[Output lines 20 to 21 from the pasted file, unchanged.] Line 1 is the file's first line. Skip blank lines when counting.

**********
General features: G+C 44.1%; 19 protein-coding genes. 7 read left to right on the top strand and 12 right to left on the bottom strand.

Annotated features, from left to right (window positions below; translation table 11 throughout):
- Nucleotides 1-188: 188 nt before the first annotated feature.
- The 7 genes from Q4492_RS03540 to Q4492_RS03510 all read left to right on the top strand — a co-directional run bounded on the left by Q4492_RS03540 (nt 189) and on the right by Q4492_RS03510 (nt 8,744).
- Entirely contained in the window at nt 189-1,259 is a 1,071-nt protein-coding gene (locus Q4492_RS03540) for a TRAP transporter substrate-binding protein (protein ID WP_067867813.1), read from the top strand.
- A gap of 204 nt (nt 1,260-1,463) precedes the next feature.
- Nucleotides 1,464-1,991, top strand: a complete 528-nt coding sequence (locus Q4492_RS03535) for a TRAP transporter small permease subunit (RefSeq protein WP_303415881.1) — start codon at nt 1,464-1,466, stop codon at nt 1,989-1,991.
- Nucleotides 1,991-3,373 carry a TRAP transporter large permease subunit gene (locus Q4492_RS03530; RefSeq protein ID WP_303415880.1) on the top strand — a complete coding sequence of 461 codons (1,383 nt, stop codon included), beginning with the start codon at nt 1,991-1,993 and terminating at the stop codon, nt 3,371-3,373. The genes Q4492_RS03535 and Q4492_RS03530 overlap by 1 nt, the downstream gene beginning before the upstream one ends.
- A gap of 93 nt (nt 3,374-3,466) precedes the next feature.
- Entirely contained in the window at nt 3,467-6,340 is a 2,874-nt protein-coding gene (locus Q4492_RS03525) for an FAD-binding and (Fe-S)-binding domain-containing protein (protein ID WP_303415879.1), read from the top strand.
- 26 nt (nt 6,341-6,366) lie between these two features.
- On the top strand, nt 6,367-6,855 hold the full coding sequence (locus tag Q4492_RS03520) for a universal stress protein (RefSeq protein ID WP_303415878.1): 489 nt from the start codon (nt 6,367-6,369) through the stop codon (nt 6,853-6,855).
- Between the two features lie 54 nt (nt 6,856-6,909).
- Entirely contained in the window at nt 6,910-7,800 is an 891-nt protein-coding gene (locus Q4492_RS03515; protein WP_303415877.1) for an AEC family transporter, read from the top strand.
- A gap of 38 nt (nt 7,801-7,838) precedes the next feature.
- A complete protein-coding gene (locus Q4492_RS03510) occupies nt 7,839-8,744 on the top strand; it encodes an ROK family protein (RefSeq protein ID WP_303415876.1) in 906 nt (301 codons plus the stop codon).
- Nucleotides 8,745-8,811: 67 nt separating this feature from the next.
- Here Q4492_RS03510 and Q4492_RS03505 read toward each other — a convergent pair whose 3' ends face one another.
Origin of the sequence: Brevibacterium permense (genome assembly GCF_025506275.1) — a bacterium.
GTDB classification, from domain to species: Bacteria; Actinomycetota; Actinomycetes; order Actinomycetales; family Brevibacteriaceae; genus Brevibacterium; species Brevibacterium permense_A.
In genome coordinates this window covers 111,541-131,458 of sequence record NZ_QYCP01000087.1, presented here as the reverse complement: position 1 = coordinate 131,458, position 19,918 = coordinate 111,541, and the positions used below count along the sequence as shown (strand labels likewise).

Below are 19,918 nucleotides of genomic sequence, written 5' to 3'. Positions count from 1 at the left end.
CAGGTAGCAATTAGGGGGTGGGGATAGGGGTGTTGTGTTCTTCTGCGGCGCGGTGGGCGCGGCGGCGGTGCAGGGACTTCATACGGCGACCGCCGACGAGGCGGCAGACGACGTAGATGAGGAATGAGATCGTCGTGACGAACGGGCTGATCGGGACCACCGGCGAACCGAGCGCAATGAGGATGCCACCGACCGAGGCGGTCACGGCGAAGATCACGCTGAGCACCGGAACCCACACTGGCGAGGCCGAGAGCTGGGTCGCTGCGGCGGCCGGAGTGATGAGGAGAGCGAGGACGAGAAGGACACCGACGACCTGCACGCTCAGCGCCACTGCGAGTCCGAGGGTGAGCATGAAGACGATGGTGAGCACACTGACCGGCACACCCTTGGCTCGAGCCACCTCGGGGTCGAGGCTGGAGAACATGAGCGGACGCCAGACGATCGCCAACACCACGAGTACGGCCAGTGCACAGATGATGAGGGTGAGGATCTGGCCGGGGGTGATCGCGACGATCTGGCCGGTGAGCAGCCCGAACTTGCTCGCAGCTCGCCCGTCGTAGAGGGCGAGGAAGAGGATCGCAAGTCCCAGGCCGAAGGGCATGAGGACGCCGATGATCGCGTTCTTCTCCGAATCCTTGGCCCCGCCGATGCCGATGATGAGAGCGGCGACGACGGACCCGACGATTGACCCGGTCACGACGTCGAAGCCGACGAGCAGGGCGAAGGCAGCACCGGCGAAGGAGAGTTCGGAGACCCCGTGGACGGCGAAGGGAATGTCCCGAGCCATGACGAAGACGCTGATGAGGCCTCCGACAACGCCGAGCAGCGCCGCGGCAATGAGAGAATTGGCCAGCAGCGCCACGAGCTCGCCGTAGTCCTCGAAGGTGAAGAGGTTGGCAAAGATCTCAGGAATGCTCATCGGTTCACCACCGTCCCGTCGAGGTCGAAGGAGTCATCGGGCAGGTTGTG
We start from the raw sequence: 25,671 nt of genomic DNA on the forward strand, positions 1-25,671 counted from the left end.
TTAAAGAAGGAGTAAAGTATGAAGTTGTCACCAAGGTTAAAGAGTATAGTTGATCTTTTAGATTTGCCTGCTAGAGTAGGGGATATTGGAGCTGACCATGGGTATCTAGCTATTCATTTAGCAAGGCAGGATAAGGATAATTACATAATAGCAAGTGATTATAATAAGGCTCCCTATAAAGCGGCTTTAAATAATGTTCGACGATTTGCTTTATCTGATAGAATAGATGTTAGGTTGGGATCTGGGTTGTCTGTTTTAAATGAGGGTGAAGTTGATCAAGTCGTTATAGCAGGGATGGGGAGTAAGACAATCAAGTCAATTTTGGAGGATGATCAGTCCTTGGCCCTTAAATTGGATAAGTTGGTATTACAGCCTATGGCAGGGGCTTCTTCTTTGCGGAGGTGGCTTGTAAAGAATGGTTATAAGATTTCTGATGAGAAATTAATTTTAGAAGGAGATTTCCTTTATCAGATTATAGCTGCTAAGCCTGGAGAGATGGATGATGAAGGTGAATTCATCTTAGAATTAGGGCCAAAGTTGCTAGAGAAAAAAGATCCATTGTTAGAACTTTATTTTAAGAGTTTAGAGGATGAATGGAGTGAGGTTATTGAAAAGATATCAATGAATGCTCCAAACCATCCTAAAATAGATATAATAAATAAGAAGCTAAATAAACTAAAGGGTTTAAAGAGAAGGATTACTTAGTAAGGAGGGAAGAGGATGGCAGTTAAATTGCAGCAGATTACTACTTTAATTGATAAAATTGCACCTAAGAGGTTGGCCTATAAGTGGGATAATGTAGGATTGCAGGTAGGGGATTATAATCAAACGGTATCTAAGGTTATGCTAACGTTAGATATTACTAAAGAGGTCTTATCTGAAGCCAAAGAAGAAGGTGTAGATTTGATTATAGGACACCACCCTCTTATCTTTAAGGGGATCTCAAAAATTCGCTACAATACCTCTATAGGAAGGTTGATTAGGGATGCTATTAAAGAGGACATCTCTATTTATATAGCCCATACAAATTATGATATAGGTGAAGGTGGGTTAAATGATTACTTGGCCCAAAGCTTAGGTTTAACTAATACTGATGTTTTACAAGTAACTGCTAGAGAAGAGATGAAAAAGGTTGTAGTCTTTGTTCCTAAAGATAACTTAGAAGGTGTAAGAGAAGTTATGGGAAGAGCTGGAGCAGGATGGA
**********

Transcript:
GTDB classification, from domain to species: Bacteria; Actinomycetota; Actinomycetes; order Actinomycetales; family Brevibacteriaceae; genus Brevibacterium; species Brevibacterium permense_A.
In genome coordinates this window covers 111,541-131,458 of sequence record NZ_QYCP01000087.1, presented here as the reverse complement: position 1 = coordinate 131,458, position 19,918 = coordinate 111,541, and the positions used below count along the sequence as shown (strand labels likewise).